Thursday, May 19, 2011

Ken Clarke's comments reveal a dangerous attitude in the Tory Party

Ken Clarke's comments yesterday feed into a worrying trend in the way the right view victims of sexual abuse. Ken answered the statement "rape is rape", with "no it's not" and proceeded to say there is "serious rape" to which other offences, including date rape, do not belong. He may be known for his blustering style but this is completely unacceptable. Not only is it highly offensive and upsetting to the victims of rape but it also plays into the mindset that some victims of sexual abuse are real victims, and others are just lying or exaggerating. Ken Clarke says that he wants to minimise the distress for a victim when they take their attacker to court. However, if the victim feels they have to prove that their terrible experience really was "serious", it will discourage them from coming forward in the first place. Already 60% of sexual assaults go unreported.

Ken Clarke was not the only Tory politician to make offensive comments about sexual abuse this week. Nadine Dorries, defending her campaign to teach young girls abstinence, said that a strong 'Just Say No' message would mean that less child abuse would take place because currently victims "don't realise that that was a wrong thing to do". The message she is sending out is disgusting. We must not lay any of the blame for child abuse on the child; it is not the child's responsibility to tell their abuser that what they are doing is wrong. Furthermore telling a girl (both Nadine and Ken forget about the many male victims of sexual abuse) that she should 'just say no' will only increase the feelings of guilt and shame that victims already feel.

What we should be doing is protecting and supporting the victims of sexual abuse in every possible way, but this does not seem to come naturally to the Conservatives. Last year the EU passed a new Anti-Trafficking Directive to combat human trafficking, a cross border issue which is best solved at a European level. Several hundred thousand people, including many children, are trafficked in the EU every year and forced into the sex trade. The directive increases penalties for human traffickers, gives better victim support and allows traffickers from abroad to be prosecuted in the UK. However the Tory-Lib Dem government opted out of the directive, saying that there were already enough measures to tackle human trafficking. Only after sustained pressure from charities, NGOs and Labour MEPs did the government finally opt in this March.

The Conservatives need to wake up and deal with the realities of sexual abuse in a sensitive and effective way. What we must not be doing is giving the impression that these crimes are not serious or that the victims can be blamed in some way. When a policeman in Canada told a group of students that "women should avoid dressing like sluts in order not to be victimised" I was encouraged to see that thousands of women across the world took to the streets to protest. I hope David Cameron was listening because his party needs to change their outdated and dangerous attitude fast.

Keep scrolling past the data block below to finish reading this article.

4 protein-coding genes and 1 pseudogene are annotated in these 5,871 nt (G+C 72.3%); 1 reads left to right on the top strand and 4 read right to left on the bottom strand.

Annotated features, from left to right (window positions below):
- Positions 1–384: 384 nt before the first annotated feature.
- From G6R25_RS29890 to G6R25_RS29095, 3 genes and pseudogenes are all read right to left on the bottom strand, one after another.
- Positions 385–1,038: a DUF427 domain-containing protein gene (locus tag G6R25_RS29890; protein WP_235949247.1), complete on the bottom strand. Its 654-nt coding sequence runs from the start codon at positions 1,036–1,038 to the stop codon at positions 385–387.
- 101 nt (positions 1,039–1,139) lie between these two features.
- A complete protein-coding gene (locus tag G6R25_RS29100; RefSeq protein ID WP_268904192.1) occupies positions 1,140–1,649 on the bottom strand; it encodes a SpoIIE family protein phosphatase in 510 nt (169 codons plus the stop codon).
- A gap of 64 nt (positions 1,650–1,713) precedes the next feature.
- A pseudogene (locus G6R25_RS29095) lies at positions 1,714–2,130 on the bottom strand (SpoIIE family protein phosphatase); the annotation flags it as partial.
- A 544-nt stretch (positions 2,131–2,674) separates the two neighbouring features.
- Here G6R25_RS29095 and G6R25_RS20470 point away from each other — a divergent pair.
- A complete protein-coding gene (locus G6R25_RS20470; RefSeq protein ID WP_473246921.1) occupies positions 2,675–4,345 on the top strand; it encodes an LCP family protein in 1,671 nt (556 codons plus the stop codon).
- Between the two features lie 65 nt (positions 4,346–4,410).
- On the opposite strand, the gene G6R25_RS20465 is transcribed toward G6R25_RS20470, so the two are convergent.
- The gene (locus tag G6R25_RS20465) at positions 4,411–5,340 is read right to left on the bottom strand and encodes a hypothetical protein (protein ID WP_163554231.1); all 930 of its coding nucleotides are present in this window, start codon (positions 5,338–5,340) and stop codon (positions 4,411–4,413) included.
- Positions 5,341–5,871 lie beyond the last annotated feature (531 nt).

1. It feels so refreshing after the last few days to read this blog. As someone who was raped I have found both Nadine Dorries's and Ken Clarke's words hurtful and galling. I think both of them have helped contribute in different ways to the culture of victim blaming. Today, I went home from uni because I couldn't believe the amount of people who not only harbour such attitudes and were expressing them so very vocally but were making jokes out of this issue. We really do need to make it clear that victim blaming is never acceptable and rape is a very serious crime. I think a clear message needs to come from our government before any more damage is done.

  2. I find it truly disgusting and it makes me sick to the stomach that these attitudes persist in our society and permiate way beyond the political sphere. My friend was recently sexually assaulted on the way home from a night out and was advised by the chief inspector that it was a 'good job' she was wearing jeans and not dressed provocatively because otherwise it would have been much more difficult to prove that it was actually an assault, despite all her injuries.

    This cannot carry on, its time for change.

  3. If Kenneth Clarke won't take proper responsibility for this serious misjudgement and resign, then Cameron should has to sack him. I hope our Labour representatives will continue to pursue the issue in the coming days.

    I do not think any man can truly understand the trauma suffered by women rape victims. What men can do however is gather as many facts as they can, listen to victims and then strive to formulate policy in as sympathetic and as professional a manner as possible. Kenneth Clarke failed to do this. He continues to be dismissive of his critics and cannot even find the grace to say sorry during interviews. There is a fine line between speaking in a forthright manner and being downright pompous and arrogant.